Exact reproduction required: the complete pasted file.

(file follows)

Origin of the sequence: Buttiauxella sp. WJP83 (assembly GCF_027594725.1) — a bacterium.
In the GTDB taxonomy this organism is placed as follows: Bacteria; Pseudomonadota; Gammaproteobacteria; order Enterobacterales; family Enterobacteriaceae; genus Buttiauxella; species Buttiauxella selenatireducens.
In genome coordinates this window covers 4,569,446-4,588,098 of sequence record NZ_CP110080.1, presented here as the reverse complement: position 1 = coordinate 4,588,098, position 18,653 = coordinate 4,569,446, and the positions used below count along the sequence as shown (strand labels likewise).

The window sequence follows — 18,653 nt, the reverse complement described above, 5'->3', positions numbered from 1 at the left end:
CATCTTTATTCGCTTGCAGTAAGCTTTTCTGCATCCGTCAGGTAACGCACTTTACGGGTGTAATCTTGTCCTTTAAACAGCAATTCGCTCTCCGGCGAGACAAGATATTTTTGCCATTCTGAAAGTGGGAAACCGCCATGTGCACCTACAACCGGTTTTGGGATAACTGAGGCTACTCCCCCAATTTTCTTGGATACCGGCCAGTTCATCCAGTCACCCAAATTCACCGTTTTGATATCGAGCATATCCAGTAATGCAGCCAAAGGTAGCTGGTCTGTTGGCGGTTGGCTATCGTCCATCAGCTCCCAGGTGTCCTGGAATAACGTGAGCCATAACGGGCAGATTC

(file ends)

Origin of the sequence: Buttiauxella sp. WJP83 (assembly GCF_027594725.1) — a bacterium.
In the GTDB taxonomy this organism is placed as follows: Bacteria; Pseudomonadota; Gammaproteobacteria; order Enterobacterales; family Enterobacteriaceae; genus Buttiauxella; species Buttiauxella selenatireducens.
In genome coordinates this window covers 4,569,446-4,588,098 of sequence record NZ_CP110080.1, presented here as the reverse complement: position 1 = coordinate 4,588,098, position 18,653 = coordinate 4,569,446, and the positions used below count along the sequence as shown (strand labels likewise).

The window sequence follows — 18,653 nt, the reverse complement described above, 5'->3', positions numbered from 1 at the left end:
CATCTTTATTCGCTTGCAGTAAGCTTTTCTGCATCCGTCAGGTAACGCACTTTACGGGTGTAATCTTGTCCTTTAAACAGCAATTCGCTCTCCGGCGAGACAAGATATTTTTGCCATTCTGAAAGTGGGAAACCGCCATGTGCACCTACAACCGGTTTTGGGATAACTGAGGCTACTCCCCCAATTTTCTTGGATACCGGCCAGTTCATCCAGTCACCCAAATTCACCGTTTTGATATCGAGCATATCCAGTAATGCAGCCAAAGGTAGCTGGTCTGTTGGCGGTTGGCTATCGTCCATCAGCTCCCAGGTGTCCTGGAATAACGTGAGCCATAACGGGCAGATTC